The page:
By leaps and bounds the most common question I get from my clients in leadership these days is, “It really seems like there is something going on with generational differences beyond the usual misunderstandings and “kids these days” frustrations that arise in every generation…am I over-reacting here or is this true?”

When I first started fielding versions of this question I was wary about proclaiming that yes indeed there is something unique and new about our current generational divides. After all, my job is addressing how difficult it is for organizations to handle and communicate through the challenges that arise when any humans attempt to be productive together. Yet as time went on, it became impossible for me not to acknowledge that yes, something new is in the water these days. I am not an official data collector, but I talk to a lot of people in a lot of organizations across multiple industries. And from that deep experience I can absolutely tell you that people are finding it challenging in new ways to engage, motivate and hold folks accountable at the more junior levels of their companies. 

Obviously I’m not alone in being willing to come out and state this definitively. Google anything about Gen Z in the workplace and you will find plenty of people identifying this shift, often with research to back them up. From what I have observed, the two most common areas of frustration are 1) getting junior folks to be as present, committed and skilled as is necessary for them to be effective in their roles 2) communicating and implementing work from office/home policies. I’m not going to directly address number two because that issue is its own novella, but much of what’s needed to address the first point will also help with the second. 

Senior leaders tend to articulate their frustrations about more junior folks along these lines: “they care more about being able to get to yoga class than meeting critical deadlines”, “they don’t seem to understand that we are paying them (very well!) to be available which obviously includes some nights and weekends”, “I’ve told them how to do it but they just don’t seem to care about doing it well”, “they want to be promoted and doing more interesting work before they’ve even begun to master the work required at their current level!” 

While these things of course vary individual to individual, it is largely true that there are some fundamental shifts in the way many young people think about work that we must acknowledge. Typically when I bring this up to a group of leaders, what usually ensues is a long conversation about everyone’s theories on why this is true. These generally include: a variety of pandemic related issues, growing up with iphones, social media, helicopter parenting, wanting to find some pleasure and meaning in a world that seems to be falling apart around them. While this conversation is absolutely interesting, my concern is that the “why are they like this?” conversation is what’s occupying most leaders’ time and it doesn’t seem to get us very far in the direction of bridging the gap. 

And so how do we begin to bridge this gap? The number one thing I recommend is that leaders spend less time talking to each other about this and more time talking to their juniors about it. These conversations can be teaching conversations, learning conversations, mentoring/coaching conversations, feedback conversations – all the kinds of conversations that help us both share what we know and understand our people so that we can better motivate and lead them.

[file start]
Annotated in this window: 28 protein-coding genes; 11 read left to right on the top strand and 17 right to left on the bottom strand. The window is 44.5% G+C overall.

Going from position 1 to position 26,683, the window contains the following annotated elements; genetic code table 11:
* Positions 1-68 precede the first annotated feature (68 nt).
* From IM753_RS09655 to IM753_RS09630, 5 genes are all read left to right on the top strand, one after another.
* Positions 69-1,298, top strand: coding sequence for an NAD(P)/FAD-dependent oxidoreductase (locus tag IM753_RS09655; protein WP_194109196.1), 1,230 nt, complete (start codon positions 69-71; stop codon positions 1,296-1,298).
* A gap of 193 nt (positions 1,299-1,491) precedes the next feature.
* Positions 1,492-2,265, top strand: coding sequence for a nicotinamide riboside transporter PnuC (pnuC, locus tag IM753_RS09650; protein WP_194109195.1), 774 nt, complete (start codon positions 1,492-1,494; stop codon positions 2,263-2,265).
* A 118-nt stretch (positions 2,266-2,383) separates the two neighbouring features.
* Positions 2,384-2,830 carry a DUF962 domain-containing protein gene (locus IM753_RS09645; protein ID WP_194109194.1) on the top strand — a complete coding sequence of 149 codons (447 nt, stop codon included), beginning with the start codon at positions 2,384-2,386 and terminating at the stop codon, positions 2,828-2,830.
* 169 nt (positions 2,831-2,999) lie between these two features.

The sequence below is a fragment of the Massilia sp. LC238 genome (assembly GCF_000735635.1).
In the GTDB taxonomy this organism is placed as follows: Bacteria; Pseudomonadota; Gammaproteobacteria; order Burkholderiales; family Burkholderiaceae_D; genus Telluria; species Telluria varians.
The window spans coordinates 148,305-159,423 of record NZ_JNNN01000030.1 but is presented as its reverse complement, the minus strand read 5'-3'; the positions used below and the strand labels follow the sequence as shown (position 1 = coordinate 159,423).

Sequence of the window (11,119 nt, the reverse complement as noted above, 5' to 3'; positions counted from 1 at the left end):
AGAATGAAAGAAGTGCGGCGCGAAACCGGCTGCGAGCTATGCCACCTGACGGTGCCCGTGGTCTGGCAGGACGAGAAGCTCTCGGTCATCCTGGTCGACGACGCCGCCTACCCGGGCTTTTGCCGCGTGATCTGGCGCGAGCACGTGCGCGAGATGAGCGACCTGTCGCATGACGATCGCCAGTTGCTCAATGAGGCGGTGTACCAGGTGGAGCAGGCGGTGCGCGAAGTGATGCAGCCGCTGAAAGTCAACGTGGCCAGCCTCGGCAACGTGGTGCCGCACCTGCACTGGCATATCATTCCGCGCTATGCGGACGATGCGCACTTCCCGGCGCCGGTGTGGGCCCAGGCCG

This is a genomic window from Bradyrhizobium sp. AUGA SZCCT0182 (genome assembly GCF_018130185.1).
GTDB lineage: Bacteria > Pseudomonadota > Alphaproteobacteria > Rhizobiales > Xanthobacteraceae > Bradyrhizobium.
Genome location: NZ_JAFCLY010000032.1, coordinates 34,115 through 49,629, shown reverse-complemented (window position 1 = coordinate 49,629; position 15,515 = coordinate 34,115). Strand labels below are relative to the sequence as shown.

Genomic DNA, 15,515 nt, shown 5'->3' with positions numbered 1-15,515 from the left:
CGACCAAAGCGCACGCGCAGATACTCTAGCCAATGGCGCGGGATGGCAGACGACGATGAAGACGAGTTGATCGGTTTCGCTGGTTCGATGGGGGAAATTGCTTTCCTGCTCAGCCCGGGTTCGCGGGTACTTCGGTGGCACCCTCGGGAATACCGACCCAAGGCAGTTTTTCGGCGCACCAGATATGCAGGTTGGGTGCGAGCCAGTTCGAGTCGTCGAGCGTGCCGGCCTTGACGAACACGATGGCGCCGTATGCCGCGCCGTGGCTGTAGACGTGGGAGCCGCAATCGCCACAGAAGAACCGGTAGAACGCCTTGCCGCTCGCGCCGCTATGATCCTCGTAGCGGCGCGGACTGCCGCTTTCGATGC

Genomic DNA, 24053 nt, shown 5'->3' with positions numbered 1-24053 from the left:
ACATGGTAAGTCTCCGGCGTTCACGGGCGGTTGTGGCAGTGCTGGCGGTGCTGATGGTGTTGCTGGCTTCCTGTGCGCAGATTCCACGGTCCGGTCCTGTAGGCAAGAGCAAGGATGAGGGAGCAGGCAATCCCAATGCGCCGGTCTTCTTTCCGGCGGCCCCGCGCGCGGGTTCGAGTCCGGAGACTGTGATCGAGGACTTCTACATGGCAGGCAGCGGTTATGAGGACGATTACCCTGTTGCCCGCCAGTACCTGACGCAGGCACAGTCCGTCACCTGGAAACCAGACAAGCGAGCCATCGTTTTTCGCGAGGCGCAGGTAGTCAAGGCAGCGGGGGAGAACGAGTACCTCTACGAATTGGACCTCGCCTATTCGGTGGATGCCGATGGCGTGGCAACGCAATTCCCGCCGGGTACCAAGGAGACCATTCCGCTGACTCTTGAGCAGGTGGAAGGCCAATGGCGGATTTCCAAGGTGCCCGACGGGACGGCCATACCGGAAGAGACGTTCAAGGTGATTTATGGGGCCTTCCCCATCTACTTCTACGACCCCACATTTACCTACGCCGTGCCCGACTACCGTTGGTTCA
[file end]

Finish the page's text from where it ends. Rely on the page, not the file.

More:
Frustrations with the issues mentioned above are entirely valid but they can’t keep us from trying to better understand the individuals that work for and with us. It has always been true that leaders need to be mindful that what motivates and interests others is different than what motivates and interests us. We, the leaders, the people in charge, need to approach this with curiosity rather than judgment. We need to find out how the young individuals on our teams are thinking so that we can help them adapt to our working world in a way that serves both of us. 

Every communication or negotiation course you ever take will tell you that you have to make space to hear the other person’s perspective. That people are more likely to listen to us and shift their thinking in our direction if they also feel heard and respected. You might give them a win in exchange for a win that matters to you. This is what we need to do to begin addressing these generational divides. We need to get in there. 

I get in there with juniors because it’s my job to do so. Importantly, I see many young people who are as hungry and driven and willing to work long hours as ever. But I also see a shift. I see the boundaries younger folks want to hold for their personal time. I see them skeptical of a culture of hierarchy and grind and status. I see them less clear on why some of the demands being put on them are necessary. AND: I see them open and willing to learn and better understand the requirements of their roles and the expectations set for them. What many are looking for is more understanding about the “why” things are being asked of them. They want more information. They are not motivated to do things without knowing for what purpose. I know this extra desire for information is frustrating to some leaders, but more transparency has long been a demand in the workplace. It generally serves us well to have more shared information among our people and it helps us take control of the internal stories being told. It’s important to remember that just because something wasn’t important to us or done for us, does not mean that it is not meaningful, important and worth doing for someone else. There are ways to meet in the middle. As with most issues we face, we are so often a few challenging and rich conversations away from better understanding and better solutions.